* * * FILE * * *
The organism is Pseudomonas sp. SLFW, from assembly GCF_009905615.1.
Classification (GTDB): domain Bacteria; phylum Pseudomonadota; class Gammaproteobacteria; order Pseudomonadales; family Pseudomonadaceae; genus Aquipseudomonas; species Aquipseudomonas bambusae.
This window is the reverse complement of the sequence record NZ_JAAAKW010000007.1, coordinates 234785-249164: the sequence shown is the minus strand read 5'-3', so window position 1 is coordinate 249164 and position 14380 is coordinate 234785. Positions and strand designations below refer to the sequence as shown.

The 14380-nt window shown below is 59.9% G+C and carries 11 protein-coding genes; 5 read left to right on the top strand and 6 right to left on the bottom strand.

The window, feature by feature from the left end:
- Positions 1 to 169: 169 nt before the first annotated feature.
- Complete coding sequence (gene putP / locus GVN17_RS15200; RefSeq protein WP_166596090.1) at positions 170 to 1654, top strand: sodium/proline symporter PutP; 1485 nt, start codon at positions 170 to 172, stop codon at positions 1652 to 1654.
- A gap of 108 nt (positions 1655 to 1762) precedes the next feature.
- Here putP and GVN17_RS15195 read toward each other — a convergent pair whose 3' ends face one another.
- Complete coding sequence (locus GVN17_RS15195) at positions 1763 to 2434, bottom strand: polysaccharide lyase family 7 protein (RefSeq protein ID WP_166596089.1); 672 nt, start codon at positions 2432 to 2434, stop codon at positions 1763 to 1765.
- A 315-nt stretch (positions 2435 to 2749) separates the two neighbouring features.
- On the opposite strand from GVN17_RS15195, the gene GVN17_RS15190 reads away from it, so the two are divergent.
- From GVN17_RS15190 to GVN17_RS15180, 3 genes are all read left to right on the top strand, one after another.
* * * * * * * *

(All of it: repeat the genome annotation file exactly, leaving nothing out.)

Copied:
The organism is Pseudomonas sp. SLFW, from assembly GCF_009905615.1.
Classification (GTDB): domain Bacteria; phylum Pseudomonadota; class Gammaproteobacteria; order Pseudomonadales; family Pseudomonadaceae; genus Aquipseudomonas; species Aquipseudomonas bambusae.
This window is the reverse complement of the sequence record NZ_JAAAKW010000007.1, coordinates 234785-249164: the sequence shown is the minus strand read 5'-3', so window position 1 is coordinate 249164 and position 14380 is coordinate 234785. Positions and strand designations below refer to the sequence as shown.

The 14380-nt window shown below is 59.9% G+C and carries 11 protein-coding genes; 5 read left to right on the top strand and 6 right to left on the bottom strand.

The window, feature by feature from the left end:
- Positions 1 to 169: 169 nt before the first annotated feature.
- Complete coding sequence (gene putP / locus GVN17_RS15200; RefSeq protein WP_166596090.1) at positions 170 to 1654, top strand: sodium/proline symporter PutP; 1485 nt, start codon at positions 170 to 172, stop codon at positions 1652 to 1654.
- A gap of 108 nt (positions 1655 to 1762) precedes the next feature.
- Here putP and GVN17_RS15195 read toward each other — a convergent pair whose 3' ends face one another.
- Complete coding sequence (locus GVN17_RS15195) at positions 1763 to 2434, bottom strand: polysaccharide lyase family 7 protein (RefSeq protein ID WP_166596089.1); 672 nt, start codon at positions 2432 to 2434, stop codon at positions 1763 to 1765.
- A 315-nt stretch (positions 2435 to 2749) separates the two neighbouring features.
- On the opposite strand from GVN17_RS15195, the gene GVN17_RS15190 reads away from it, so the two are divergent.
- From GVN17_RS15190 to GVN17_RS15180, 3 genes are all read left to right on the top strand, one after another.